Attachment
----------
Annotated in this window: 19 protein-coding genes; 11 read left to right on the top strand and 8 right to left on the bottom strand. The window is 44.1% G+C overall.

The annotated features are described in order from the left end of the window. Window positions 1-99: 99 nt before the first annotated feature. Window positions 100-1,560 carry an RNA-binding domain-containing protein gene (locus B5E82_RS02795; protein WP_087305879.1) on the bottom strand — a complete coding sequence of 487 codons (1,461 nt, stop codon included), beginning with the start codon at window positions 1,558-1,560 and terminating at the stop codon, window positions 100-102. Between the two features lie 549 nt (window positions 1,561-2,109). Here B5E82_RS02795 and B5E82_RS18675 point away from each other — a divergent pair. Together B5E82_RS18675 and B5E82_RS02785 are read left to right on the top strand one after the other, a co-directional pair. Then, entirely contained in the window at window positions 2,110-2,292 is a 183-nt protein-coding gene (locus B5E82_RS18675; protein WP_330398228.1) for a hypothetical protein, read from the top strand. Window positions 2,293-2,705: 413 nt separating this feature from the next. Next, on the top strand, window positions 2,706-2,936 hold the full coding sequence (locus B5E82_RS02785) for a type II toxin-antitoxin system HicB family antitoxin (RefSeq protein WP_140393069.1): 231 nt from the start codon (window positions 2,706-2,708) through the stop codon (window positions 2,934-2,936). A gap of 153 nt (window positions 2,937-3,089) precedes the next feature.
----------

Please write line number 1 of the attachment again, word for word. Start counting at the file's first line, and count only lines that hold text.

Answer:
Annotated in this window: 19 protein-coding genes; 11 read left to right on the top strand and 8 right to left on the bottom strand. The window is 44.1% G+C overall.